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Some Exciting 2008 New Whites (and Just Released 2007 Reds) from Niagara’s Stratus

Rick VanSickle, Wines in Niagara

Winemaker Jean-Laurent (J.L.) Groux will tell you that the success of any given bottle of wine made at Stratus Vineyards “is not our decision.  It is nature’s decision.”

That is a modest declaration for the veteran Niagara-on-the-Lake winemaker.  What truly goes on in the experimental kitchen that Groux presides over, in the immaculate, LEED-certified, gravity-flow winery, is much more than nature at work.

Oh, nature plays a role.  But it is groux who provides the artistry in the cellar to finish wines, the mixing and matching of hundreds of blocks of fruit, that are made into some of the most complex and interesting wines in Niagara.  It starts in the vineyards, 55 acres of low-yielding (average three tonnes per acre), sustainable, hand-hoed, hand-harvested grapes and carries through the winery and ultimately into the bottle.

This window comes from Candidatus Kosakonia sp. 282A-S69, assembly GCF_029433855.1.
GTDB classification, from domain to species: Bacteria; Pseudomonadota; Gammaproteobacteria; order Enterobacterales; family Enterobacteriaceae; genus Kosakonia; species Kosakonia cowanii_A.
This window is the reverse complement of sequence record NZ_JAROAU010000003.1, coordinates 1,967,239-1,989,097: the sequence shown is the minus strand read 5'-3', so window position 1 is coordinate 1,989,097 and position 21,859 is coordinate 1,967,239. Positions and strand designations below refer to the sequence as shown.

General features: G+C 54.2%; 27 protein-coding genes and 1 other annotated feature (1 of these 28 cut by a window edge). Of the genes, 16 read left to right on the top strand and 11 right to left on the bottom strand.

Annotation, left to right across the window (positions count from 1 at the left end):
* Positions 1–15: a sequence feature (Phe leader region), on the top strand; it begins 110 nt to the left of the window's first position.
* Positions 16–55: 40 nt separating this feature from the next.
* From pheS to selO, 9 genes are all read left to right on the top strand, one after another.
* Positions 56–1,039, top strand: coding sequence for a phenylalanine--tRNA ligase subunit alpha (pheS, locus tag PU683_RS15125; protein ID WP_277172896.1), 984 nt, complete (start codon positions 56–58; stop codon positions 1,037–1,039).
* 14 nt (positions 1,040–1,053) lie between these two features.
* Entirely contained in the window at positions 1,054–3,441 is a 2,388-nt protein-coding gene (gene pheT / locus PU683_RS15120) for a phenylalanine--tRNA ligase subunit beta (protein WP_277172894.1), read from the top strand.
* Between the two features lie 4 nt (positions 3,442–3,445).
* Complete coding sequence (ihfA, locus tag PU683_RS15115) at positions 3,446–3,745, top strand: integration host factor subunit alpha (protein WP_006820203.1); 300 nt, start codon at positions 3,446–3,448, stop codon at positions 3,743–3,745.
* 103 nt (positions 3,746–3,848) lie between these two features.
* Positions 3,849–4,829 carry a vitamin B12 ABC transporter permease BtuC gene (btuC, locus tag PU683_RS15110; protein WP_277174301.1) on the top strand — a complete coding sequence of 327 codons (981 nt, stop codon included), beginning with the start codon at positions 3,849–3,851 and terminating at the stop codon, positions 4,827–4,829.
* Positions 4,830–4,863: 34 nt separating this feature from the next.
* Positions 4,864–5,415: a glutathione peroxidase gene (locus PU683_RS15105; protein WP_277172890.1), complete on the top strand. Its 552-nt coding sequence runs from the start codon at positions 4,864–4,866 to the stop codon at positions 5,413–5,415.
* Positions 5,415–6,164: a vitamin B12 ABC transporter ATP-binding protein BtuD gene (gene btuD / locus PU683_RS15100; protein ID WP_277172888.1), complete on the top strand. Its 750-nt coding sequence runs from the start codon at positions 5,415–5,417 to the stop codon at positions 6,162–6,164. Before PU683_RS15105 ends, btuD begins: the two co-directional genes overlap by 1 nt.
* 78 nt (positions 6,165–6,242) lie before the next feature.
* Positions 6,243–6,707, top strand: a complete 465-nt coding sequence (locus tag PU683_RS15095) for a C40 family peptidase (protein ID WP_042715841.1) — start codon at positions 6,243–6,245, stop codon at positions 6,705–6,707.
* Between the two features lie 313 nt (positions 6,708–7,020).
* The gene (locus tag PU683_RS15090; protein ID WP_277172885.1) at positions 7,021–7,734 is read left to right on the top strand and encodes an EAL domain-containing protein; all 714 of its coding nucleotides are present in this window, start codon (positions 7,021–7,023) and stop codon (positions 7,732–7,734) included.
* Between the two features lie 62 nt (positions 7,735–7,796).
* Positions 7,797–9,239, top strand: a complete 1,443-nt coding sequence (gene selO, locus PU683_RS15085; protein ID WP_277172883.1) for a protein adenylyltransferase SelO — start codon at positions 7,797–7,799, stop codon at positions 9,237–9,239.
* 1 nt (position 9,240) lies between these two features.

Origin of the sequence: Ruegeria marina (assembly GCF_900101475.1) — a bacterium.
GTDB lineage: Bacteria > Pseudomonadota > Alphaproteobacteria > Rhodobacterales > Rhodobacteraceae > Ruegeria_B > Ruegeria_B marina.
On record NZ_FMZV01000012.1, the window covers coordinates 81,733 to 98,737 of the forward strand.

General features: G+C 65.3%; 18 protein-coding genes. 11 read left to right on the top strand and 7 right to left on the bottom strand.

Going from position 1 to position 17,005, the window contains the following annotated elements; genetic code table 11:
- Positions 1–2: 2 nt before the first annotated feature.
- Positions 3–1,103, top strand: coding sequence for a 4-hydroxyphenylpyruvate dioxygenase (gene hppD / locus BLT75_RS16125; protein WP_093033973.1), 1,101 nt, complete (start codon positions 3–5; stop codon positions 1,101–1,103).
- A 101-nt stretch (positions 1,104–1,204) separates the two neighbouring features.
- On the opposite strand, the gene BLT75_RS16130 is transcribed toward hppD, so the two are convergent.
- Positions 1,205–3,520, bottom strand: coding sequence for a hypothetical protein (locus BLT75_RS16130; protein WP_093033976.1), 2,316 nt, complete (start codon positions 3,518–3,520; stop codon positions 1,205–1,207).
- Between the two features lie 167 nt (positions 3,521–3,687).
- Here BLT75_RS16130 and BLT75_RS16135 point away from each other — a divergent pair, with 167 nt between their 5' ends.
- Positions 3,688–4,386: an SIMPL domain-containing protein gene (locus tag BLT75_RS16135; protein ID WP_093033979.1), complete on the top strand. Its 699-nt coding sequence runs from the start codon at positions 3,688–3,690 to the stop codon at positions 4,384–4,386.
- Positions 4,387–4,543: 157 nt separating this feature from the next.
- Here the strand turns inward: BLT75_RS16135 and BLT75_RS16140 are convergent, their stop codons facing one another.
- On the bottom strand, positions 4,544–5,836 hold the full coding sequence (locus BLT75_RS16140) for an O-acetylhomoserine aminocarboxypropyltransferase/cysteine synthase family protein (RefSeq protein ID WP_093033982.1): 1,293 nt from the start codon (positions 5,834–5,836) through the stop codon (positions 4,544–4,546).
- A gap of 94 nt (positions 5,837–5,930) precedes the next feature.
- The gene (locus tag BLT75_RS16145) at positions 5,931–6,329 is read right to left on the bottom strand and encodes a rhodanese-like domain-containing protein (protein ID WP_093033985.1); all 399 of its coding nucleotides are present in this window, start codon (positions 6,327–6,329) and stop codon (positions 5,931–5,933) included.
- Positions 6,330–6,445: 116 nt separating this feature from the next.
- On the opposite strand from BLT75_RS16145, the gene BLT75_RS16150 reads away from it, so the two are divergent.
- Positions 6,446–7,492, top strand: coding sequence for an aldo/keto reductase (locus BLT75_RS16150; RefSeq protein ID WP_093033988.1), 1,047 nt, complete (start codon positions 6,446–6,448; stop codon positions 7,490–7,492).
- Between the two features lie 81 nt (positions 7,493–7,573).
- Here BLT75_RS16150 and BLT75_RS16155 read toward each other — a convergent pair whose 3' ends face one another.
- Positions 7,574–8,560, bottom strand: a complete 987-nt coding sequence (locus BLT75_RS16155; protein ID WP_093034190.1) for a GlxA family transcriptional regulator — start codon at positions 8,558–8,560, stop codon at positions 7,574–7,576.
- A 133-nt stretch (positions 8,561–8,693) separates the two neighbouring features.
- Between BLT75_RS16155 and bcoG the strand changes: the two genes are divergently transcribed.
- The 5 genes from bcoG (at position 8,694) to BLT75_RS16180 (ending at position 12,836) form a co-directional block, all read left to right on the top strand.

The Stratus winery, LEED (Leadership in Energy and Environmental Design) certified, is a beautiful thing to see up close.  It is one of Niagara’s most innovative wineries through a gravity-flow system that eliminates the need for trucks and hard pumping that can adversely affect or damage the grapes.  The process starts on a hand-sorting table before the gently-crushed grapes slowly make their way down through the various levels of the winery to the fermentation tanks and barrels and finally to the all-French oak barrel room.  The finished wines are then sent back to the top of the winery on a smooth-riding elevator for bottling and on to consumers.

The 2007 vintage for Stratus, like most red wine producers in Niagara, turned out exceptional wines, some of the best ever in this region.  The flagship Stratus Red (93 points) was my top red wine of the year in 2010 and it hasn’t even reached its top performance.